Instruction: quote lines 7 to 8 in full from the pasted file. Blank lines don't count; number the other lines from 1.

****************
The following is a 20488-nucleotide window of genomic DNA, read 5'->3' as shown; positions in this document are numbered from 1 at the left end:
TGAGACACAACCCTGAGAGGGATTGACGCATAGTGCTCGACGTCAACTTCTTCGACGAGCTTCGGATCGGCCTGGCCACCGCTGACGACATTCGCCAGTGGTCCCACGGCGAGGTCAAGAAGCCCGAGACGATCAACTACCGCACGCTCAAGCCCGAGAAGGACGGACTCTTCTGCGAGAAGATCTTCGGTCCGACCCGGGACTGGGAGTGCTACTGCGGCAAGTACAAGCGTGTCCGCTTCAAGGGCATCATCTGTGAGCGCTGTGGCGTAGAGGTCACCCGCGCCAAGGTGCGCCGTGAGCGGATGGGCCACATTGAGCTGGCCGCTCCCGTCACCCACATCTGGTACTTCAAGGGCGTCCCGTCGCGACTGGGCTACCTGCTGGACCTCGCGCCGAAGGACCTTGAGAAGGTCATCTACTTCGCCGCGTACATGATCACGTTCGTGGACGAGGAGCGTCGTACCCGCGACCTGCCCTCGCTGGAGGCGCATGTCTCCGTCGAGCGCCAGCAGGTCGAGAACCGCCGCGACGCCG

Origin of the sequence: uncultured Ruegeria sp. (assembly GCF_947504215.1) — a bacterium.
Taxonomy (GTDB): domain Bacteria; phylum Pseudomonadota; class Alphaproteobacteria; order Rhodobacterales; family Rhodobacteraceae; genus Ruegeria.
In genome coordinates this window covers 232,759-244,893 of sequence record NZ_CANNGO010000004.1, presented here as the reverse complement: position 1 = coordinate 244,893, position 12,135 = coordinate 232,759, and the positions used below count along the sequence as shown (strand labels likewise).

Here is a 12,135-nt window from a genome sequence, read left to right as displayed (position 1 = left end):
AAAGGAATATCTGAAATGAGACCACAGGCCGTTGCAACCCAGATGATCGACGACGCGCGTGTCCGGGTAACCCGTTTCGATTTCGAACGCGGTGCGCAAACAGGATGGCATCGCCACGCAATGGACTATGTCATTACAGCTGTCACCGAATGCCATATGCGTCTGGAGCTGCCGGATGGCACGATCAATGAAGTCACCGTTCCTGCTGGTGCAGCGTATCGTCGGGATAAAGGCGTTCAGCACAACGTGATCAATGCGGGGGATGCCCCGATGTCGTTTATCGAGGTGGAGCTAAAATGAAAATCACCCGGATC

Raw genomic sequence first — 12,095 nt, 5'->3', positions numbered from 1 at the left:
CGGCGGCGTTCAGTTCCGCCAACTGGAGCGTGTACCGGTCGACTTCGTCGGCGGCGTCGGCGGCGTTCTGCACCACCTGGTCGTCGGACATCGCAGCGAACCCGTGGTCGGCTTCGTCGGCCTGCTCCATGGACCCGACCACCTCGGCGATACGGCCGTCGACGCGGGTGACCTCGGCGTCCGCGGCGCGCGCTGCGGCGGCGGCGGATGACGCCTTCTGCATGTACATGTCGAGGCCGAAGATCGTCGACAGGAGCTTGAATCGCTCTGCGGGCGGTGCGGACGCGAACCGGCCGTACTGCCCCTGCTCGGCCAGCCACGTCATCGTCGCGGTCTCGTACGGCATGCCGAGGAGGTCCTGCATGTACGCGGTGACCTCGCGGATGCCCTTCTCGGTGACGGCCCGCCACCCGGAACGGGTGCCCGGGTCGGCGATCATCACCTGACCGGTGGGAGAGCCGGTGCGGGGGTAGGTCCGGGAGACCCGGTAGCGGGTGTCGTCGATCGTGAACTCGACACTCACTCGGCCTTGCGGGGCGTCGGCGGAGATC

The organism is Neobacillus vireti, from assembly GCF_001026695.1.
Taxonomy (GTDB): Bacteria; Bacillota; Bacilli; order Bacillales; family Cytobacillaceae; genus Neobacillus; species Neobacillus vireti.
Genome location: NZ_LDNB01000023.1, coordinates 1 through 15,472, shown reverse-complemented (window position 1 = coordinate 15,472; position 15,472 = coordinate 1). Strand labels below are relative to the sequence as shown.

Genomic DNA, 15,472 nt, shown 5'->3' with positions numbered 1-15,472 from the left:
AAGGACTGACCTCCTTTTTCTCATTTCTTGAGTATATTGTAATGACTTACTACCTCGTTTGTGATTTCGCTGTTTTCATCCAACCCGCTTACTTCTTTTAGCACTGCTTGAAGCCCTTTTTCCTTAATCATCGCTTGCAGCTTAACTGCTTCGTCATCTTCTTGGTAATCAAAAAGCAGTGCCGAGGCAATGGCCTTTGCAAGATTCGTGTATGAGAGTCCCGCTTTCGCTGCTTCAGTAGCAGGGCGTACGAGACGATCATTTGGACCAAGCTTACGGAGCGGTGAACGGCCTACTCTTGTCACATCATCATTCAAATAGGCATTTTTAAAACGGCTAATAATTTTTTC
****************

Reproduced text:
AAAGGAATATCTGAAATGAGACCACAGGCCGTTGCAACCCAGATGATCGACGACGCGCGTGTCCGGGTAACCCGTTTCGATTTCGAACGCGGTGCGCAAACAGGATGGCATCGCCACGCAATGGACTATGTCATTACAGCTGTCACCGAATGCCATATGCGTCTGGAGCTGCCGGATGGCACGATCAATGAAGTCACCGTTCCTGCTGGTGCAGCGTATCGTCGGGATAAAGGCGTTCAGCACAACGTGATCAATGCGGGGGATGCCCCGATGTCGTTTATCGAGGTGGAGCTAAAATGAAAATCACCCGGATC

Raw genomic sequence first — 12,095 nt, 5'->3', positions numbered from 1 at the left: